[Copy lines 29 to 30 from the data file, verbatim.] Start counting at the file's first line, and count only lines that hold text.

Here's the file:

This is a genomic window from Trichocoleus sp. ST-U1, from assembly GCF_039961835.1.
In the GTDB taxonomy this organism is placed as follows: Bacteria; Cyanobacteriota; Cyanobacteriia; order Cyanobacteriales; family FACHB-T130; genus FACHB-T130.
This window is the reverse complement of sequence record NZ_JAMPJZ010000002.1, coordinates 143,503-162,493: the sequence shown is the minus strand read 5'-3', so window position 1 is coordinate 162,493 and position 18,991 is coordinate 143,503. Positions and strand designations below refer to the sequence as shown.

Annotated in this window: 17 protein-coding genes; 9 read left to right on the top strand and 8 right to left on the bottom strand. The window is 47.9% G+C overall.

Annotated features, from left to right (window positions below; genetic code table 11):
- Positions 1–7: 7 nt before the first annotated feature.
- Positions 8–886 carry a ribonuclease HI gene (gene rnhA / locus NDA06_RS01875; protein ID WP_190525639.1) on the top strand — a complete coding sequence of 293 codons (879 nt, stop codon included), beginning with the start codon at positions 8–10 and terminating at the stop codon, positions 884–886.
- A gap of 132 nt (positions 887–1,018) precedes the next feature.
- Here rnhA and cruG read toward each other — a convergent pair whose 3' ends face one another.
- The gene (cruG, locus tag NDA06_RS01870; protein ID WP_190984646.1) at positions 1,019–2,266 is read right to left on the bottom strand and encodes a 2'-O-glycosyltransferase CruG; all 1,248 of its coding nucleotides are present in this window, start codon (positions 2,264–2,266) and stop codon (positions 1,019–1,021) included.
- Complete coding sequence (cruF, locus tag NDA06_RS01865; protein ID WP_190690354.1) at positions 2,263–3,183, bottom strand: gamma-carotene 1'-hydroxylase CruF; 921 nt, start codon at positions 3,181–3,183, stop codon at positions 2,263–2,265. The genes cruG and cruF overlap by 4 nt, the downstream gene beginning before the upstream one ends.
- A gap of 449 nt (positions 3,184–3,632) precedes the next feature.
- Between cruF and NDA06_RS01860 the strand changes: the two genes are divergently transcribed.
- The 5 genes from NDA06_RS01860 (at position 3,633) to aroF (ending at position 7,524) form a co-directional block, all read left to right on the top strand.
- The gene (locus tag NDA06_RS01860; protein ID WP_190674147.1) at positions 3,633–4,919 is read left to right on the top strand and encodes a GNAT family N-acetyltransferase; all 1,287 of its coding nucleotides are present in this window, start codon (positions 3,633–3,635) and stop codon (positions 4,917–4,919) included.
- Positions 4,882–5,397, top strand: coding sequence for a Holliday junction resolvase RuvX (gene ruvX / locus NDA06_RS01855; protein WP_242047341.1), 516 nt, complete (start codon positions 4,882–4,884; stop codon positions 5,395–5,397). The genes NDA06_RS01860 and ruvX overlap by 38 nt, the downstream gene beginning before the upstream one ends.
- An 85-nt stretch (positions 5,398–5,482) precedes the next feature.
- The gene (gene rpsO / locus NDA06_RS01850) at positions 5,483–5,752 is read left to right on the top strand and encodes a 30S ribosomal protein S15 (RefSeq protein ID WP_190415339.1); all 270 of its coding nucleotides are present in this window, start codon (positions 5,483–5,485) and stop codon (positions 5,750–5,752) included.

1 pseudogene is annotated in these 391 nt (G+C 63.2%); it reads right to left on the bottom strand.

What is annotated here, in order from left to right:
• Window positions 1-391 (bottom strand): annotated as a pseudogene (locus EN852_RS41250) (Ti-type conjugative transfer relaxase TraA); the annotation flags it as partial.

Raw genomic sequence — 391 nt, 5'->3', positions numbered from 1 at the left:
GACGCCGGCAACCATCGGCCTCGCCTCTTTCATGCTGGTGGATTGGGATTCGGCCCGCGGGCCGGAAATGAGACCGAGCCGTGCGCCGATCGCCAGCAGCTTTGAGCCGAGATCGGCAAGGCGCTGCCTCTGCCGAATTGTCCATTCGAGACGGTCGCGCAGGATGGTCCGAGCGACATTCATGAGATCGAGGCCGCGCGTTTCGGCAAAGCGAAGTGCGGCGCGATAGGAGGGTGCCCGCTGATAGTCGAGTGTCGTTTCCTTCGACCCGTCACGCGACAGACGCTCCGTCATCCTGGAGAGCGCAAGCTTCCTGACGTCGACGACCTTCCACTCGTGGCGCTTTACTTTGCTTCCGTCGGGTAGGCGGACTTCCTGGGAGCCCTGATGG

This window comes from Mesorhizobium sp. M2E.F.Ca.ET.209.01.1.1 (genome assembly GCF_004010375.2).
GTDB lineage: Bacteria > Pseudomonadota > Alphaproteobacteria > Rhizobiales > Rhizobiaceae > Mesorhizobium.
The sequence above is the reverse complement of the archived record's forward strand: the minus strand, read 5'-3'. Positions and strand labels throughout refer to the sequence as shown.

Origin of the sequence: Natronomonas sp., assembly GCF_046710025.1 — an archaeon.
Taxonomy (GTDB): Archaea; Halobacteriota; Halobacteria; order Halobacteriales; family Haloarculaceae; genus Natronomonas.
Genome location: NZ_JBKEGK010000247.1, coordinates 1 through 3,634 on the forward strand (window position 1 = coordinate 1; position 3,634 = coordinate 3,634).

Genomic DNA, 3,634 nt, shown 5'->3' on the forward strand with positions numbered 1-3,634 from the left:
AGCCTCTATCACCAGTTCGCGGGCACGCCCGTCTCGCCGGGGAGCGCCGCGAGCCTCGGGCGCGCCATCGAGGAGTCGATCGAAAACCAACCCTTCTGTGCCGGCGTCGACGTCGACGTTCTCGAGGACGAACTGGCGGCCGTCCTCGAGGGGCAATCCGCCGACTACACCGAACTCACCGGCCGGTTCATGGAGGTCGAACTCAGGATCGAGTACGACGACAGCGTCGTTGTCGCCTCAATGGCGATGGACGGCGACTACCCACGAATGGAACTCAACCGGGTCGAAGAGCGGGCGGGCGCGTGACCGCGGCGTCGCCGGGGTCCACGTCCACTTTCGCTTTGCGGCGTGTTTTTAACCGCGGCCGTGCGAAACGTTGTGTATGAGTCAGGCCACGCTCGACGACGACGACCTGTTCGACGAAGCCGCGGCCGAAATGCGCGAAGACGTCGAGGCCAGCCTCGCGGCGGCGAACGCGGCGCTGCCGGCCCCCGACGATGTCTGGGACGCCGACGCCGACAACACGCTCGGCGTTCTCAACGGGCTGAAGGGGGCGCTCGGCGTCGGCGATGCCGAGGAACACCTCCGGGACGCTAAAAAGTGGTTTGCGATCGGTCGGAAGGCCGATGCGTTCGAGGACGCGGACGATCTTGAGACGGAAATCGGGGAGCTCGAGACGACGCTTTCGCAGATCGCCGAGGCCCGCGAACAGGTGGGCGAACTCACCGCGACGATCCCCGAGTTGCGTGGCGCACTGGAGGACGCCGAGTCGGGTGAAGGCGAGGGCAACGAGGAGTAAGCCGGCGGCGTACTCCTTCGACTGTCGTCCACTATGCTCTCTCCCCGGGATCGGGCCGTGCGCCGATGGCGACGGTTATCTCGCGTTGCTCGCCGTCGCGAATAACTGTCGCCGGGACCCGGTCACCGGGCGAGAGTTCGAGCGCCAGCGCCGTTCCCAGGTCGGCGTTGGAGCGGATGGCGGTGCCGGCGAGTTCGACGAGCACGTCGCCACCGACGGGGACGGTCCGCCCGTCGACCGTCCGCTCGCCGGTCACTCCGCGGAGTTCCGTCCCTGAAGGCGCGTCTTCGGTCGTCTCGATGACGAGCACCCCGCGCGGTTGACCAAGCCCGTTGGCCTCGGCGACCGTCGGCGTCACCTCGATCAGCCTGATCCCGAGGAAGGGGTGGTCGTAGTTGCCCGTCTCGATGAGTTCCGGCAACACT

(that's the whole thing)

Genome location: NZ_JBKEGK010000247.1, coordinates 1 through 3,634 on the forward strand (window position 1 = coordinate 1; position 3,634 = coordinate 3,634).

Genomic DNA, 3,634 nt, shown 5'->3' on the forward strand with positions numbered 1-3,634 from the left: